Because of their importance, Canada’s forests need to be carefully monitored to ensure that any challenges to their health are addressed. Canada recognizes the need to balance in a holistic way the demands placed on its forests, so that current and future generations of Canadians can fully benefit.
Sustainability indicators are helpful tools to assess our forests and the benefits they provide. When measured over time, they:
- provide essential information about the state of and trends in Canada’s forests
- highlight any needs for improvement in forest management policies and practices
- supply reliable information for discussions and initiatives related to environmental performance and trade
Canada is a member of the Montréal Process, an international working group of 12 northern and southern hemisphere nations committed to sustainable forest management. Since 1995, the Montréal Process member countries have used a common set of science-based criteria and indicators to measure progress toward the conservation and sustainable management of 90% of the world’s boreal and temperate forests.
The indicators presented in this section, together with information in the Statistical profiles, reveal the state of and trends in Canada’s forests and forest practices over time. These indicators are comparable to sustainability indicators published by other countries participating in the Montréal Process. Canada also uses some of these indicators to report on the United Nations' Sustainable Development Goals.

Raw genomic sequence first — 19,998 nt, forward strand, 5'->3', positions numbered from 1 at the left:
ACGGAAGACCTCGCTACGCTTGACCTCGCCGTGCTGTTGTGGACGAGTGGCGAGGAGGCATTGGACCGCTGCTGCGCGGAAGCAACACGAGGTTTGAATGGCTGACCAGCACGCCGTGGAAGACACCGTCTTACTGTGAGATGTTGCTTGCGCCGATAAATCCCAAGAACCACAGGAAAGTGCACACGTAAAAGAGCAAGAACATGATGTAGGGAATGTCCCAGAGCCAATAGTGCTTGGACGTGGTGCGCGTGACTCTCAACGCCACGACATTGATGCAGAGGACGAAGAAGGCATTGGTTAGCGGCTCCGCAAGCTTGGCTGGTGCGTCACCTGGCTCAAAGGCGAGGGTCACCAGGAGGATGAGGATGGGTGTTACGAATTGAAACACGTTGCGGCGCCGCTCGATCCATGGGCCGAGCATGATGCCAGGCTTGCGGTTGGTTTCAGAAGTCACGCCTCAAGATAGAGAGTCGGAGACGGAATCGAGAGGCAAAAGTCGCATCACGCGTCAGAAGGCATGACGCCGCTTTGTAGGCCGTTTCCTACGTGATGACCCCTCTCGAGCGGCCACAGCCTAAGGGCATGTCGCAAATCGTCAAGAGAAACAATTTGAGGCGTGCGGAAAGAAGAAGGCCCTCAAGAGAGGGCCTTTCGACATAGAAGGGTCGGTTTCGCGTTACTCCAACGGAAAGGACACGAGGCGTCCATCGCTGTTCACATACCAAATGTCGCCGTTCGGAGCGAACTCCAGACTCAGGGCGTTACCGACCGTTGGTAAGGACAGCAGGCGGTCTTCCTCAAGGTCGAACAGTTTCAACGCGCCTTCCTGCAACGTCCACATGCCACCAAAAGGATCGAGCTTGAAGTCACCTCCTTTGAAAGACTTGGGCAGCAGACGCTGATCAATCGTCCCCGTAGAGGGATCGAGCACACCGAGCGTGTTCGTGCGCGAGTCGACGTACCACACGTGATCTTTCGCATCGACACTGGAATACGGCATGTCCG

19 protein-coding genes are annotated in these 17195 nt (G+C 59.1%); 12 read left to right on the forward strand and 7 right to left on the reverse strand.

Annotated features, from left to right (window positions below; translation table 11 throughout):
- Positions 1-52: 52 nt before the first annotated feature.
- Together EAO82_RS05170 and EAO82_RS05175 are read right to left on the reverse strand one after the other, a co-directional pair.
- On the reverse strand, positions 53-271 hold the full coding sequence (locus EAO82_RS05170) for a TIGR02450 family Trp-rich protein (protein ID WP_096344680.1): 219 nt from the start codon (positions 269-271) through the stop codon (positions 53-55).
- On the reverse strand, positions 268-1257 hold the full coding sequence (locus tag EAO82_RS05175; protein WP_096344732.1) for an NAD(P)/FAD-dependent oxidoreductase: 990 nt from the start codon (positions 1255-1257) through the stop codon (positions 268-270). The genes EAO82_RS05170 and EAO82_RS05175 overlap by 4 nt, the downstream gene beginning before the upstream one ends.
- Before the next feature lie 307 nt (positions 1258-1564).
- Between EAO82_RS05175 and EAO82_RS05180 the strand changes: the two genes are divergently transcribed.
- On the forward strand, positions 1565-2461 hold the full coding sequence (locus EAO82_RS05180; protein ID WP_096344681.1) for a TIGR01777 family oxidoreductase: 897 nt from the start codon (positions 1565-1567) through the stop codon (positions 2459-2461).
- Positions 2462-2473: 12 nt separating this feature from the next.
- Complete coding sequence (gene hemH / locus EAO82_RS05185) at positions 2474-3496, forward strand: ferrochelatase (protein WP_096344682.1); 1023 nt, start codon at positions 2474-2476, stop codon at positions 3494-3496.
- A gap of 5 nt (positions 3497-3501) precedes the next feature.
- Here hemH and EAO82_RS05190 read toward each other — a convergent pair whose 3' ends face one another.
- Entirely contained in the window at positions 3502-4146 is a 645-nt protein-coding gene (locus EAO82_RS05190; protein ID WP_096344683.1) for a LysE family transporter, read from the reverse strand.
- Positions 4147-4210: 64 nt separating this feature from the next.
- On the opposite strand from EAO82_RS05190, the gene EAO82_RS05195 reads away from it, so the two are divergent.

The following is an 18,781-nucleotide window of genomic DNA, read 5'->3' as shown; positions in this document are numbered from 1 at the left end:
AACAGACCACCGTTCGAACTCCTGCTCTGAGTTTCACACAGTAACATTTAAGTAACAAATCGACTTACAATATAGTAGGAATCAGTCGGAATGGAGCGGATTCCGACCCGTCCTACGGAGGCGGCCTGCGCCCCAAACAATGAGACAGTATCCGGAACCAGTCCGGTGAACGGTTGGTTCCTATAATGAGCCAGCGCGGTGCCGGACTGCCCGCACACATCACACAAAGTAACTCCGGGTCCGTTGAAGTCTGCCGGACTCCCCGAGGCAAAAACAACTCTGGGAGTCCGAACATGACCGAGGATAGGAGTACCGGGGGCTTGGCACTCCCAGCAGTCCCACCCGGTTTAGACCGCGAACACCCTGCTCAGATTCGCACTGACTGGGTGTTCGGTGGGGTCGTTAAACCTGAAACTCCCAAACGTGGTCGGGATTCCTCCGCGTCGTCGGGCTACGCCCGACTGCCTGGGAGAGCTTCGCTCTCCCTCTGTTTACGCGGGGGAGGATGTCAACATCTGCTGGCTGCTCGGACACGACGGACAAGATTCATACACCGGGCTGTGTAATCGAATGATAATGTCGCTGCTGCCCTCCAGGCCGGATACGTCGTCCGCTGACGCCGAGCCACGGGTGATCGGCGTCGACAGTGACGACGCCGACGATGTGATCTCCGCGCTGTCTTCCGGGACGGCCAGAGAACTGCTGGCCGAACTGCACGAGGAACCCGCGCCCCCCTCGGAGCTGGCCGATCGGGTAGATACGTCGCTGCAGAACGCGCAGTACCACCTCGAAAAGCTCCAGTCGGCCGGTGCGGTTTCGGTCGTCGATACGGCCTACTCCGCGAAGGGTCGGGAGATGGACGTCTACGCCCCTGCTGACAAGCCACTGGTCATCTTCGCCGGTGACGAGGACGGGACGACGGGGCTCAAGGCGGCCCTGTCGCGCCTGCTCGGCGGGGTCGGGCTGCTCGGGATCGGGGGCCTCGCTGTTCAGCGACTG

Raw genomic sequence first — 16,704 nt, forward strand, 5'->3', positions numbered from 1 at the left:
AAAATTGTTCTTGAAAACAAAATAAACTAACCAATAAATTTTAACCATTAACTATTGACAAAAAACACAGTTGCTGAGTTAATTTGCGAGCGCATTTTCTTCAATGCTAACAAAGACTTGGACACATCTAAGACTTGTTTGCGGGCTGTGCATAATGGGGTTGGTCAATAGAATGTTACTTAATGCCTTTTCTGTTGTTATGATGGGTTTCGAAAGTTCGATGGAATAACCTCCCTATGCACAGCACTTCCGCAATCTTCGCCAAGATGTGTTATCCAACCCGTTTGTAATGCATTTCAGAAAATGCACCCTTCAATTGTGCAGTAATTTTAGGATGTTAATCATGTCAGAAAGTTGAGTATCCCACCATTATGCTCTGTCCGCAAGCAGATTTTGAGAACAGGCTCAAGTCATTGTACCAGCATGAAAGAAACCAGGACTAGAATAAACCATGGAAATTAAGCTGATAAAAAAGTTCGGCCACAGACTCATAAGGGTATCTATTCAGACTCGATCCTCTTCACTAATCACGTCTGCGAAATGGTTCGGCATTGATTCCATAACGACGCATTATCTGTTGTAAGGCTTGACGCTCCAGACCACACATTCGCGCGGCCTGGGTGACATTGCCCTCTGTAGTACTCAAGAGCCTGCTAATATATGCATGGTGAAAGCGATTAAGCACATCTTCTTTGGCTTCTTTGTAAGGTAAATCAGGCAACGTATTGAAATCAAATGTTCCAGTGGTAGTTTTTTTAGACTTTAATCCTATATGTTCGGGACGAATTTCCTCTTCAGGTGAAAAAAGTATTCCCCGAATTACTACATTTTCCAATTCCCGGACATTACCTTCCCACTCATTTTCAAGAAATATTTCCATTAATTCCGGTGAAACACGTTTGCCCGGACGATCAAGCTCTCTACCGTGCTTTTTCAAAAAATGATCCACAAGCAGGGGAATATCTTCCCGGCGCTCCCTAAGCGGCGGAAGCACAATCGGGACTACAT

- How much forest does Canada have?
- Is timber being harvested sustainably?
- How does disturbance shape Canada's forests?
- How do forests benefit Canadians?
- How does the forest sector contribute to Canada's economy?
- How is the forest sector changing?
The data in this report are derived from a number of sources, which are identified here by their relevant section. Where necessary, data have been edited for accuracy and consistency. All data are subject to revision.
In most cases, the data represent the year before the reporting period. However, when they are gathered from several sources, it takes longer to analyze and produce them. In these cases, the numbers reflect results from two or three years before the reporting period.
While most figures are calculated for the calendar year, some are based on the federal government’s fiscal year (April 1 to March 31). Numbers are rounded off. In the case of employment data, they are rounded to the nearest hundred. All dollar figures, unless specified otherwise, are in Canadian dollars.
It may not be possible to directly compare the data from the various sections, as they come from several sources that may compile their statistics differently from each other.
Dates on which data were accessed online are now included for the Food and Agriculture Organization of the United Nations, the National Forest Inventory, the National Forestry Database, the Canadian Interagency Forest Fire Centre, and Statistics Canada.
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